Rep. Adam Kinzinger (R-Ill.) tore into his Republican colleagues on Sunday, calling them willing participants of a “party of lies, of conspiracy, of dishonesty” after announcing on Friday that he will not run for reelection next year.
“You can fight against the cancer in the Republican Party of lies, of conspiracy, of dishonesty, and you ultimately come to the realization that basically, it’s me, [Rep.] Liz Cheney [R-Wyo.], and a few others that are telling the truth, and there are about 190 people in the Republican Party that aren’t going to say a word,” Kinzinger said in an interview with ABC News’ “This Week.”
“I haven’t seen any momentum in the party move away from lies and towards truth,” he added.
The six-term Republican would have faced an uphill battle if he were to run again due to congressional redistricting in his state that would pit him against Rep. Darin LaHood, who is a strong supporter of Trump. Kinzinger acknowledged that his decision not to seek reelection is “potentially” a win for Trump, but not one that “was my decision.”
“It’s not handing a win as much to Donald Trump as it is to the cancerous kind of lie and conspiracy, not just wing anymore, but mainstream argument of the Republican Party,” Kinzinger said. “This is not on, you know, the 10 of us that voted to impeach [Trump]. It’s not on Liz Cheney and I to save the Republican Party. It’s on the 190 Republicans who haven’t said a dang word about it, and they put their head in the sand and hope somebody else comes along and does something.”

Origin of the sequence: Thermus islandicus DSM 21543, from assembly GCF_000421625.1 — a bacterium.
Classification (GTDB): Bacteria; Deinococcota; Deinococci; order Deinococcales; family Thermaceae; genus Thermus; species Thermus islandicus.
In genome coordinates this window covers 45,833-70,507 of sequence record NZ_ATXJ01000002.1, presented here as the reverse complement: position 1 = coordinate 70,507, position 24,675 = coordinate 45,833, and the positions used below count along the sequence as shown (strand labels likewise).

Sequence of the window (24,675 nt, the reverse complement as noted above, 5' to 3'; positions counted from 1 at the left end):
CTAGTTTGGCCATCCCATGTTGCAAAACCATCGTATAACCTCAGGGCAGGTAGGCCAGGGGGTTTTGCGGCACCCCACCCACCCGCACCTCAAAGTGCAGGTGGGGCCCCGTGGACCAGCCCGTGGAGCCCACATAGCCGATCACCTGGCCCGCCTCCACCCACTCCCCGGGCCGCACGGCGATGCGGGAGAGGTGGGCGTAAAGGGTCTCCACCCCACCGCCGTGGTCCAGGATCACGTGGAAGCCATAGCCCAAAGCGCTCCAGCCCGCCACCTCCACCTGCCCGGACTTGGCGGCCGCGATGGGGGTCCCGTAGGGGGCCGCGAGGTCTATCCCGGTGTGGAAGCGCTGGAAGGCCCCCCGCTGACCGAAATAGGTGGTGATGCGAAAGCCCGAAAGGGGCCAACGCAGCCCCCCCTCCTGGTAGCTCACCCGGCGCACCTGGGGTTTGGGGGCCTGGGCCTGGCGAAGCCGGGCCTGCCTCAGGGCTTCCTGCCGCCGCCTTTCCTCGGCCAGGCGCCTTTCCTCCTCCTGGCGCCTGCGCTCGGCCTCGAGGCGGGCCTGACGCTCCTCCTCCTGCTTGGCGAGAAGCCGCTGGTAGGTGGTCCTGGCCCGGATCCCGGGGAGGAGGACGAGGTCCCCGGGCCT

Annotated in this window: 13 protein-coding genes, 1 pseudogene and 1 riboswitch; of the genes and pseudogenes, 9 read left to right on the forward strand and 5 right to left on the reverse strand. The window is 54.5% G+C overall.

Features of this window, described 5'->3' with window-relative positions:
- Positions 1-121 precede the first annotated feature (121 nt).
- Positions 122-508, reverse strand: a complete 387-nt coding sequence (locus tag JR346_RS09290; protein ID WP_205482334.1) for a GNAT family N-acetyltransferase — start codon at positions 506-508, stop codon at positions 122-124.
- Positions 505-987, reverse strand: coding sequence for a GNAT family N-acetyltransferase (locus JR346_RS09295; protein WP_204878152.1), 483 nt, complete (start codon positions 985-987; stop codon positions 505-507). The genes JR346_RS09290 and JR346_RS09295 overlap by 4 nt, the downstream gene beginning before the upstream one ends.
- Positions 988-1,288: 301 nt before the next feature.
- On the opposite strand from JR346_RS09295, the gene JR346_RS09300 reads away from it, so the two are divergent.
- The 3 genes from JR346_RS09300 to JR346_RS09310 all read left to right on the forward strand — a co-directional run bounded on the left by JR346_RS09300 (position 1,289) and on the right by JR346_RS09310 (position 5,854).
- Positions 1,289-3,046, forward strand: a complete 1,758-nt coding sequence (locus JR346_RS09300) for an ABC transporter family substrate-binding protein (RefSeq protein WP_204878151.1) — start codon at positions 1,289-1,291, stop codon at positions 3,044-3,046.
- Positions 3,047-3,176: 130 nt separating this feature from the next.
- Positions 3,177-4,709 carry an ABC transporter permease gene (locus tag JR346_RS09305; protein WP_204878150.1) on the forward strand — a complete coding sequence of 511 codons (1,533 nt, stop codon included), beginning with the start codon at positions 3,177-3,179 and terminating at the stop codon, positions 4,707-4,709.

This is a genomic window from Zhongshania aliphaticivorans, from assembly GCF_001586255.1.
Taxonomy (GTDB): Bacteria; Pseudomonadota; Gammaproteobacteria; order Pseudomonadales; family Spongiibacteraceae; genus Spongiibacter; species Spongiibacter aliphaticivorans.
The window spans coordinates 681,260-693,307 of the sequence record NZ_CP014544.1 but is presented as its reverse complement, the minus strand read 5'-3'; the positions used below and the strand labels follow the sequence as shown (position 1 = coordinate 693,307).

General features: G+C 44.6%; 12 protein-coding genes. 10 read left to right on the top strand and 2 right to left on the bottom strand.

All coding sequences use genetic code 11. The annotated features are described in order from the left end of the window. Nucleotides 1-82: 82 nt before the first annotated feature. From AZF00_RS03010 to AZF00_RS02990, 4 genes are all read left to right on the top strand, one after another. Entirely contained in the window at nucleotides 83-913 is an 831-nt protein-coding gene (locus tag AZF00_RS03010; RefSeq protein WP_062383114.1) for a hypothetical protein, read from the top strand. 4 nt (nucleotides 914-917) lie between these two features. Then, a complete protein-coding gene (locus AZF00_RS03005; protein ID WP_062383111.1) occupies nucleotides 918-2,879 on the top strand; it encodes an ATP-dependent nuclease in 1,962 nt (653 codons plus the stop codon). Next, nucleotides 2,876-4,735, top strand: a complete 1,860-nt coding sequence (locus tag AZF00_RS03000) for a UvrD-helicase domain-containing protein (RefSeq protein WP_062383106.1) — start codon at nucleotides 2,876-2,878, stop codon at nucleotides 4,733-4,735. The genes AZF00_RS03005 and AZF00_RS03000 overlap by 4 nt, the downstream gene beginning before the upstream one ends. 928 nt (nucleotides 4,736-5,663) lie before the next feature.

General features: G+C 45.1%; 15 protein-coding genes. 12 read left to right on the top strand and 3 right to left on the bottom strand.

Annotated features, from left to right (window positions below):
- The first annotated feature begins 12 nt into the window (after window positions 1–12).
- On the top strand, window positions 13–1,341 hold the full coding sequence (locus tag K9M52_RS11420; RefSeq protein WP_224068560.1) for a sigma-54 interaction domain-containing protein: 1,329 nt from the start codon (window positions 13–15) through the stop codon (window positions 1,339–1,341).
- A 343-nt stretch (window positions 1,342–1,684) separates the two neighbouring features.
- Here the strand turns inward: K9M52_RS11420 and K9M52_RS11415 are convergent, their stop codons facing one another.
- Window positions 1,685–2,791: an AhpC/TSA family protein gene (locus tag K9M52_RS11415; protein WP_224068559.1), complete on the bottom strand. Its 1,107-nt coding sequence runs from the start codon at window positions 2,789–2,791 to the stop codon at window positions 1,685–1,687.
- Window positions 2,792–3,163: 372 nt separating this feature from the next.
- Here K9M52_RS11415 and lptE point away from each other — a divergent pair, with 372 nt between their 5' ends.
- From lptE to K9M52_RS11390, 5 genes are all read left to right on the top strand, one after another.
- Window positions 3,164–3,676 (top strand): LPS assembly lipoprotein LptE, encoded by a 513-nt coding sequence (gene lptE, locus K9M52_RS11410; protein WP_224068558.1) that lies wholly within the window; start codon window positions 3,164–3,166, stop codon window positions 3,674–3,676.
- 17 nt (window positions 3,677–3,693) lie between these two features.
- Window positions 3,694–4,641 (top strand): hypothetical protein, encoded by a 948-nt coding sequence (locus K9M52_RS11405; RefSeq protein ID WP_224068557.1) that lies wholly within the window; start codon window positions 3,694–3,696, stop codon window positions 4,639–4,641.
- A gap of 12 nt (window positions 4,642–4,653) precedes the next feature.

Trump immediately celebrated Kinzinger’s announcement not to run by declaring, “2 down, 8 to go!” apparently referring to the 10 Republicans who voted for his impeachment.
Rep. Anthony Gonzalez (R-Ohio), one of those 10, is seemingly the second person Trump was referring to since Gonzalez last month announced that he will not seek reelection. Gonzalez would have faced a similarly challenging run against a Trump-backed candidate.
Kinzinger has so far been a bit vague about his plans once his term ends, only announcing the creation of his Country First PAC, which is designed to help other GOP candidates who voted to impeach Trump.
He insisted Sunday that his political career is not ending, however, but instead “beginning.”